Wednesday, September 23, 2009

Leadership Dilemma

One Saturday in September. The day when many people in Australia stop to watch the AFL Grand Final, played in Melbourne. This years Grand Final has been titled 'The Clash of The Titans' and will be played between St Kilda and Geelong, both proud football clubs with a long history. St Kilda is seeking to win its second premiership ever, its first being in 1966. Geelong is seeking to win its second premiership in three years after being pipped at the siren in last years Grand Final match.

There are two leadership groups in play here. The respective coaches and the team captains. Both coaches have a dilemma on their hands. They have to choose between players that have served them well all season or drop them for a more experienced player returning from injury. How would you handle this situation? Coaches of course don't win or lose games; on the day its those on the field that make the play. Yet decisions made before the game can impact upon morale and even how those on the field play on the day. Everyday senior managers make similar decisions. Who to include, who to leave out, who is the most qualified, the most experienced, most able to handle the situation, the impact upon others in the team and the impact upon inter-team relationships.

Then there are the team captains. On the field they are the ones responsible for leading the way. In this sense sports teams differ from business teams. A sport team captain rolls up their sleeves and gets down and dirty with everyone else. In business, the 'captain' often adopts a more hands-off role. In both instances the team captain is responsible for motivating those in the team, helping them overcome the disappointments, picking themselves up from their mistakes and keeping on going. Again this is where a sports team differs, unlike a business team, if you make a mistake on the sports field it may cost your team the game - and there are no second chances in a Grand Final.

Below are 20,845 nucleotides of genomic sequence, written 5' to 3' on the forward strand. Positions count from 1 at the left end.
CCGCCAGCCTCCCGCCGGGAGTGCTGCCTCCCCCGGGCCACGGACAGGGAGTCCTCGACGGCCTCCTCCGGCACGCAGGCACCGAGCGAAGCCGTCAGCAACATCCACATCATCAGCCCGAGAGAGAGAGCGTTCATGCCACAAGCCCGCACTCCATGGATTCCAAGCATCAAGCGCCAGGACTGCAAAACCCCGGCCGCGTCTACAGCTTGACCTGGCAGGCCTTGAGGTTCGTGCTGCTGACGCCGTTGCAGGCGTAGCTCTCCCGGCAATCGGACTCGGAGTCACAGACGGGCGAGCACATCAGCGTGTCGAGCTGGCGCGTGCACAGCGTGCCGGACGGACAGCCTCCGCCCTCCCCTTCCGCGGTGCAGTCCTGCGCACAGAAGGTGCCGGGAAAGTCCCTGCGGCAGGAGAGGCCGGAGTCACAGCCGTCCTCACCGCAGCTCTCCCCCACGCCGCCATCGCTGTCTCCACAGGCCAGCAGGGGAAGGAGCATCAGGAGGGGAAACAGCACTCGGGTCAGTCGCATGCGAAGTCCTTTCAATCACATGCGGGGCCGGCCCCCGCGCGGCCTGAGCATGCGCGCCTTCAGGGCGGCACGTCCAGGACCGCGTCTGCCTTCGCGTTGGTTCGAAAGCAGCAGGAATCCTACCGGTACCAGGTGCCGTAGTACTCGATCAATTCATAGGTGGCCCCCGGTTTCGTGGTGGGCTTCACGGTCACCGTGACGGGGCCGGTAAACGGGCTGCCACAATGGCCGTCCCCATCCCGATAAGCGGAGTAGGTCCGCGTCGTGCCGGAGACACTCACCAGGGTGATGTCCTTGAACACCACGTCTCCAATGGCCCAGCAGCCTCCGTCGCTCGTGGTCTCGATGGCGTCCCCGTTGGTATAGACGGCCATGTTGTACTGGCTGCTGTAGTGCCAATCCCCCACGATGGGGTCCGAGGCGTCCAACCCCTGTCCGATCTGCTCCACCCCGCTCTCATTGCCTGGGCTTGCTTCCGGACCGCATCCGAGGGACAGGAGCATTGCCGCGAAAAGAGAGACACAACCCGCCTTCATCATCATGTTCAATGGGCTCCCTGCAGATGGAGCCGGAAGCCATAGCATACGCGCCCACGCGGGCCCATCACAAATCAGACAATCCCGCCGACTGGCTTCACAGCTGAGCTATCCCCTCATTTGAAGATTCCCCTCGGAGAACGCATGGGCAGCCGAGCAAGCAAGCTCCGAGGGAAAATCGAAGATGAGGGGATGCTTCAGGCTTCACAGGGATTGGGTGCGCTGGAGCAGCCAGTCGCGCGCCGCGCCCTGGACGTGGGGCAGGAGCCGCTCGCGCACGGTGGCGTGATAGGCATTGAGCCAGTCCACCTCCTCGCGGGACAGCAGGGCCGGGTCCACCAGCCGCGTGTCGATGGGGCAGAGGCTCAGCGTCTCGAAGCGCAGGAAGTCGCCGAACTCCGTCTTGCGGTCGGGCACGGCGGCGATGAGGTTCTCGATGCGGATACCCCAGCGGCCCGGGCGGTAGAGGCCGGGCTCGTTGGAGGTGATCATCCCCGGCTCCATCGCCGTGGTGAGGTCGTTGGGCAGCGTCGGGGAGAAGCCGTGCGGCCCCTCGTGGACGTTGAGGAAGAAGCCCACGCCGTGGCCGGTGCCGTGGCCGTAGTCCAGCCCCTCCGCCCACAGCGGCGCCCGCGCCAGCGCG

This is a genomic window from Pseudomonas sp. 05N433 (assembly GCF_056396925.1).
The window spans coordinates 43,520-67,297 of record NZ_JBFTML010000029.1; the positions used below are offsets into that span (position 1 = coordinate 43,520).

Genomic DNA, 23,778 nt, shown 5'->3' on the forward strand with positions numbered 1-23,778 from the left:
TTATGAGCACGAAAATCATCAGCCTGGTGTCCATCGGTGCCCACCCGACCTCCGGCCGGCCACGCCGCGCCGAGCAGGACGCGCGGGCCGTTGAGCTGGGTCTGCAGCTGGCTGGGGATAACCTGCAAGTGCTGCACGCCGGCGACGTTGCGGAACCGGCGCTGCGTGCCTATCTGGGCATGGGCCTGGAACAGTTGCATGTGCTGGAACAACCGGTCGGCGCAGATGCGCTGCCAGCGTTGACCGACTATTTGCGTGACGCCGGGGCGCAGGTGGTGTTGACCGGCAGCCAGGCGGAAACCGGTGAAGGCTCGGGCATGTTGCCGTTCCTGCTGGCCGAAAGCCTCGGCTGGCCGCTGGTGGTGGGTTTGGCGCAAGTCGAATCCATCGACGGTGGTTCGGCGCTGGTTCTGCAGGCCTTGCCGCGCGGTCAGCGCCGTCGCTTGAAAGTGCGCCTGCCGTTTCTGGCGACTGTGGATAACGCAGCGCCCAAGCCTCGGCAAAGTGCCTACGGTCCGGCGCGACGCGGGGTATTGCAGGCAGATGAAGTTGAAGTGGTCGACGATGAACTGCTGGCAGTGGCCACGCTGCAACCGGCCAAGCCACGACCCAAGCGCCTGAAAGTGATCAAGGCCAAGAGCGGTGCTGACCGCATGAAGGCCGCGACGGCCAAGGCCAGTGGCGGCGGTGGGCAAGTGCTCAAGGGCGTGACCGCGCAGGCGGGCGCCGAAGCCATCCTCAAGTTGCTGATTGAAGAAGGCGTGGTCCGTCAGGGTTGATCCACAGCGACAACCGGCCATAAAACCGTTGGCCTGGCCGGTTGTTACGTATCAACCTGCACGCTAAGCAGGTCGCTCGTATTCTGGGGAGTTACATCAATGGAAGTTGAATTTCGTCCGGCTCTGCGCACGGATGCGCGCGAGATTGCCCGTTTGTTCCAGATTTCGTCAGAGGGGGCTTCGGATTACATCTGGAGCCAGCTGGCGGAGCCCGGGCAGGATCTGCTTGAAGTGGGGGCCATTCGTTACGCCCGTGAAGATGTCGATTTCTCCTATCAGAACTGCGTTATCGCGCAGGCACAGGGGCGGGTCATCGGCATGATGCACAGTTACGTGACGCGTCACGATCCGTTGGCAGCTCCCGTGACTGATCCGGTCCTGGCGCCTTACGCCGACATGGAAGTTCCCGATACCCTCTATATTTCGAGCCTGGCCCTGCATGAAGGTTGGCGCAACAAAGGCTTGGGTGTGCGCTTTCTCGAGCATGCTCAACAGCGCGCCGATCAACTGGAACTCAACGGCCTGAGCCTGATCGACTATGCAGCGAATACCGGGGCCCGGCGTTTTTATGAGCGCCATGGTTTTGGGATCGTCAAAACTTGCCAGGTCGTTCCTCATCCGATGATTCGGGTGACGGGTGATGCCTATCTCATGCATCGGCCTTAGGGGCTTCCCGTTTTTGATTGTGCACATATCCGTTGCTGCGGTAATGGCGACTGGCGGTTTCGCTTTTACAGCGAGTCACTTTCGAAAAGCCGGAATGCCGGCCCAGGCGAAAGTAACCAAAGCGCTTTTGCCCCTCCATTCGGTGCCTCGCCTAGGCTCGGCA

How would you lead in these pressure situations? As a team leader you will get recognition for the combined effort of your team, just as the captains of these two teams will. Just as they cannot play and win this match on their own, neither can you achieve success without all your team members working together in a collaborative manner to the match plan.

Grand Finals are a pressure cooker situation. Lose your cool you will make a mistake and be penalised. As a team leader you don't necessarily work in a pressure cooker yet if you allow your emotions to get in the way members of your team will lose confidence in you and fail to produce. In that situation you, as the team leader, are responsible.

On Monday 28th September, only one off these team will be on the front page of the papers. The other, the losing team, will have already faded into memory. Where will your team be next Monday? How will they view you as their leader? As the Australians say 'Up There Cazaly'.

Let The Journey Continue

John Coxon
Taking You From Frontline Manager to CEO
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